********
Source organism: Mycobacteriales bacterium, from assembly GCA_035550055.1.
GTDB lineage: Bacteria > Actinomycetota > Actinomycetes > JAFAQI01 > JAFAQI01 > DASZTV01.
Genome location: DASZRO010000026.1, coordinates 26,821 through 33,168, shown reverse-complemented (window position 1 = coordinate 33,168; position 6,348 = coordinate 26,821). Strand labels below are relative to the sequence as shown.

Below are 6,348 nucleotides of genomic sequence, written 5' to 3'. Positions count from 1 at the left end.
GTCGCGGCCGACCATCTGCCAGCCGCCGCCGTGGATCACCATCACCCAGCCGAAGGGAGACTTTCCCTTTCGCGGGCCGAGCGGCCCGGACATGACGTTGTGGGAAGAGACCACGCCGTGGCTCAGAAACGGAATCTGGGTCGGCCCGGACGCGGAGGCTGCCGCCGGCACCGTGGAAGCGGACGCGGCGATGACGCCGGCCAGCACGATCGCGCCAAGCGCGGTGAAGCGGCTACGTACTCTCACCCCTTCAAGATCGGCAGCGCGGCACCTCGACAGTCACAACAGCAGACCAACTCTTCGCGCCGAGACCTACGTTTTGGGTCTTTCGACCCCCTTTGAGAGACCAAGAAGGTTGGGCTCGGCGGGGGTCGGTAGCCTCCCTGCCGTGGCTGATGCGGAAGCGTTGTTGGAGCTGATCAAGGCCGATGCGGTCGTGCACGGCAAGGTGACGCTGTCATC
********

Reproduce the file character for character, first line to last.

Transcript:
Source organism: Mycobacteriales bacterium, from assembly GCA_035550055.1.
GTDB lineage: Bacteria > Actinomycetota > Actinomycetes > JAFAQI01 > JAFAQI01 > DASZTV01.
Genome location: DASZRO010000026.1, coordinates 26,821 through 33,168, shown reverse-complemented (window position 1 = coordinate 33,168; position 6,348 = coordinate 26,821). Strand labels below are relative to the sequence as shown.

Below are 6,348 nucleotides of genomic sequence, written 5' to 3'. Positions count from 1 at the left end.
GTCGCGGCCGACCATCTGCCAGCCGCCGCCGTGGATCACCATCACCCAGCCGAAGGGAGACTTTCCCTTTCGCGGGCCGAGCGGCCCGGACATGACGTTGTGGGAAGAGACCACGCCGTGGCTCAGAAACGGAATCTGGGTCGGCCCGGACGCGGAGGCTGCCGCCGGCACCGTGGAAGCGGACGCGGCGATGACGCCGGCCAGCACGATCGCGCCAAGCGCGGTGAAGCGGCTACGTACTCTCACCCCTTCAAGATCGGCAGCGCGGCACCTCGACAGTCACAACAGCAGACCAACTCTTCGCGCCGAGACCTACGTTTTGGGTCTTTCGACCCCCTTTGAGAGACCAAGAAGGTTGGGCTCGGCGGGGGTCGGTAGCCTCCCTGCCGTGGCTGATGCGGAAGCGTTGTTGGAGCTGATCAAGGCCGATGCGGTCGTGCACGGCAAGGTGACGCTGTCATC